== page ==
When you hear shooters talk about a “crisp” or “clean” Break, that usually means that the Break occurs without any (or at least very little) noticeable Creep.
Technically: Over-Travel is any amount of “positive” trigger movement following the Break.
What You Feel: Continued “positive” movement of the trigger after the Break, without much (if any) resistance, until something mechanically stops the trigger’s positive movement.
If the frame is what stops the Over-Travel, you’ll often see a small mark on the frame where the rear of the trigger hits the frame at the end of Over-Travel. This is common on some SIG P-Series pistols.
Any mechanical device that stops Over-Travel is called a “trigger stop.” Some are adjustable to allow the shooter to control the amount of Over-Travel, and some are fixed. Trigger stops can be mounted on the rear of the trigger itself:
Or on the frame somewhere behind the trigger:
Or even on the trigger so that it stops against the inside of the frame, as with the Grayguns P-Series Adjustable Intermediate Trigger (P-SAIT):
Technically: Trigger Reset is the “negative” (trigger moves away from you) or “forward” movement of the trigger to the point that the trigger or trigger bar re-engages the sear (or the striker, depending on the type of action). Another way to think of this is that it’s the motion required for the trigger mechanism to overcome the action of the disconnector which, during semi-auto cycling, has disconnected the trigger from the sear.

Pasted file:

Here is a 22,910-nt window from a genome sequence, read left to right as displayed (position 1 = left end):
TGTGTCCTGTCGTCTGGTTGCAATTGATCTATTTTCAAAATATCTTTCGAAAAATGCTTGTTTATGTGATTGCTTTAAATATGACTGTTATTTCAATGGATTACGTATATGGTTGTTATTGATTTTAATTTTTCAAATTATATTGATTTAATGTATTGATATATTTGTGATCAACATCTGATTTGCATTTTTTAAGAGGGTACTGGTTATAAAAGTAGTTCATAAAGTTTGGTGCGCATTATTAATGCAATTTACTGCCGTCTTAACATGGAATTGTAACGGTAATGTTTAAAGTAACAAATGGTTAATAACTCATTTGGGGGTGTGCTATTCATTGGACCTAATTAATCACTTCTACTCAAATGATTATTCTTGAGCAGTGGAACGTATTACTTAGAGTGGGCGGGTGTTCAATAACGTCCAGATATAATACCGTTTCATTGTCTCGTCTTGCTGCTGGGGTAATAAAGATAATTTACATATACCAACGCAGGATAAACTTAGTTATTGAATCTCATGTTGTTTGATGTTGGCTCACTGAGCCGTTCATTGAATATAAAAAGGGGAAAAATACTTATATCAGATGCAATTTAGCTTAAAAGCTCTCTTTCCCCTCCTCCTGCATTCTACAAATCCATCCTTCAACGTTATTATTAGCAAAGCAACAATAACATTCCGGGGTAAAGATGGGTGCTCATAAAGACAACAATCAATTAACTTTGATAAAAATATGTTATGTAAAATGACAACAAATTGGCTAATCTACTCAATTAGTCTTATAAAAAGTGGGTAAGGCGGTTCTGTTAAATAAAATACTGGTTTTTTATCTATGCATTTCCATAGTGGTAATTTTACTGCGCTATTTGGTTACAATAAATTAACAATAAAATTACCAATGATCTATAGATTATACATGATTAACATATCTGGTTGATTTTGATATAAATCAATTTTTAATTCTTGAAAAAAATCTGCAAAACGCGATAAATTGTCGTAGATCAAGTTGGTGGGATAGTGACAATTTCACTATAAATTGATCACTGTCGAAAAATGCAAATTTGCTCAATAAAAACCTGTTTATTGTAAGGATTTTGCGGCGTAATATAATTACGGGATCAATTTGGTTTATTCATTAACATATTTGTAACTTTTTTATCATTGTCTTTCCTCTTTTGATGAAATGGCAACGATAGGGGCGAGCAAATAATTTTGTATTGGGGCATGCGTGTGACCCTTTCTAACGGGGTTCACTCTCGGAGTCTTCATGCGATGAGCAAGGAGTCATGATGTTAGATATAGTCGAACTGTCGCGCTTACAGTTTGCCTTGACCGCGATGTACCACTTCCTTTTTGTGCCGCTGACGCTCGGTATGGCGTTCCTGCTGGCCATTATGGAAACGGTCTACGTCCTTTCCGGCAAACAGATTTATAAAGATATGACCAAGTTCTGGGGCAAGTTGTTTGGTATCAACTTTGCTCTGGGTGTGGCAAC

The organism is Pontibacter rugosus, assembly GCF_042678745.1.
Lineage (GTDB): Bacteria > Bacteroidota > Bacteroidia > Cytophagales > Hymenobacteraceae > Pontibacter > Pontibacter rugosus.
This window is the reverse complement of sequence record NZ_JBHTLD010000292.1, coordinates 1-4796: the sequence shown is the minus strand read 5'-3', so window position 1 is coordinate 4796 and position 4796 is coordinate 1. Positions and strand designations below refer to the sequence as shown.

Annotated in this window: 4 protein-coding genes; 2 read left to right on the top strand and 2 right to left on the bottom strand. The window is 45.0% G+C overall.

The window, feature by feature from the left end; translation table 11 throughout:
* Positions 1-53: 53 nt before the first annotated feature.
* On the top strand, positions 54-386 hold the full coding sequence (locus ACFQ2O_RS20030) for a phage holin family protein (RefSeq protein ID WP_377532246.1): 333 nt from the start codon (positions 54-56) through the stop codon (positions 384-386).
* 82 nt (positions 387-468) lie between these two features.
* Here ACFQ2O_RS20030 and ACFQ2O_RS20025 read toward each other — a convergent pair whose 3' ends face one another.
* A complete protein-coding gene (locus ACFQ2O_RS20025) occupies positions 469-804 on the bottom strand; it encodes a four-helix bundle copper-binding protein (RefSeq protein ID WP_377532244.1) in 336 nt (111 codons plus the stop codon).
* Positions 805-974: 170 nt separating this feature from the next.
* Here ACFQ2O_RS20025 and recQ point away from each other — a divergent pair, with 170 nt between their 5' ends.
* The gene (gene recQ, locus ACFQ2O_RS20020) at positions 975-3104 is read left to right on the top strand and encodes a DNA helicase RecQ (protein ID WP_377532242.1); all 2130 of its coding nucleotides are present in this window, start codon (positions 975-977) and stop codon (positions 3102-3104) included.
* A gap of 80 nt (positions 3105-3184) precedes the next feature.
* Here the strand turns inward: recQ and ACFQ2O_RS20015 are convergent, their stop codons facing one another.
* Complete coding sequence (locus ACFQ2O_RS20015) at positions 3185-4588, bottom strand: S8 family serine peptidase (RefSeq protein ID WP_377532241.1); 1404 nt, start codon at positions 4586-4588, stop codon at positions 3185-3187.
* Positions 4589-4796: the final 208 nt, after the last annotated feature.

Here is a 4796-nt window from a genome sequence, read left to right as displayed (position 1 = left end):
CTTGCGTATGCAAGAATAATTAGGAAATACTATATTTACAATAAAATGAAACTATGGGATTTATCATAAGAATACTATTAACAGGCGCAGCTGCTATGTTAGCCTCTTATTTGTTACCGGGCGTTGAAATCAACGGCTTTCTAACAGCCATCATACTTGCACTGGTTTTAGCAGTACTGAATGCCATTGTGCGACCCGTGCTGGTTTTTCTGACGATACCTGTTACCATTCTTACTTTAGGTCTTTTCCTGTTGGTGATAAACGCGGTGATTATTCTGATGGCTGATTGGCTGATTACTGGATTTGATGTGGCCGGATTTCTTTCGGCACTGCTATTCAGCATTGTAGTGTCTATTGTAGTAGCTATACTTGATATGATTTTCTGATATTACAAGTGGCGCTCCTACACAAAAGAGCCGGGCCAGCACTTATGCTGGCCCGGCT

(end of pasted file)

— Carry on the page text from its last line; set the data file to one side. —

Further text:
What You Feel: You don’t have to exert any force on the trigger for it to reset, and you’ll feel the pressure of the spring(s) responsible for returning the trigger to its re-engagement point gently pushing against your finger until the sear re-engages.
When you hear shooters talking about a “snappy” Reset, they’re referring to an action that resets quickly. A “sluggish” Reset is one that happens slowly.
The speed and length of the Reset contribute to how quickly follow-up shots can be taken. With a DA/SA action, the Reset returns the trigger to a single-action position, so the mainspring is already compressed. Ideally, there would be minimal Creep for a follow-up single-action shot from this position. Alternatively, you could remove pressure from the trigger and ideally experience no additional “negative” or forward movement of the trigger. However, that’s not always what happens, and releasing all finger pressure from the trigger will often allow the trigger to continue forward, creating a minimal amount of single-action Take-Up (though not anywhere near as much as with a double-action shot). Custom action work is often required to minimize or remove this altogether.
Some manufactures offer kits which can drastically reduce the length of the Reset via a modified sear and safety lever, such as the SIG Sauer Short Reset Trigger Kit (SRT Kit).
Putting It All Together
Hopefully, this reference guide has helped you better understand the terminology commonly used when referring to trigger actions, and can help you better analyze and understand your own shooting. To sum up again for the TL;DR crowd who may have just skipped to the bottom of the article to find something to copy and paste into a discussion forum or Facebook post, the sequence goes:
Pre-Travel > Break > Over-Travel > Reset
By expanding the Pre-Travel section, we’d get:
Pre-Travel = (Take-Up > Wall > Creep) > Break > Over-Travel > Reset
And if we add in all the common synonyms, we’d get:
Pre-Travel = (Take-Up = Slack > Wall > Creep) > Break = Release > Over-Travel > Reset
Feel free to refer to this guide or the above abbreviated versions when discussing trigger actions. And as always, I welcome your questions, comments, suggested corrections, or feedback below.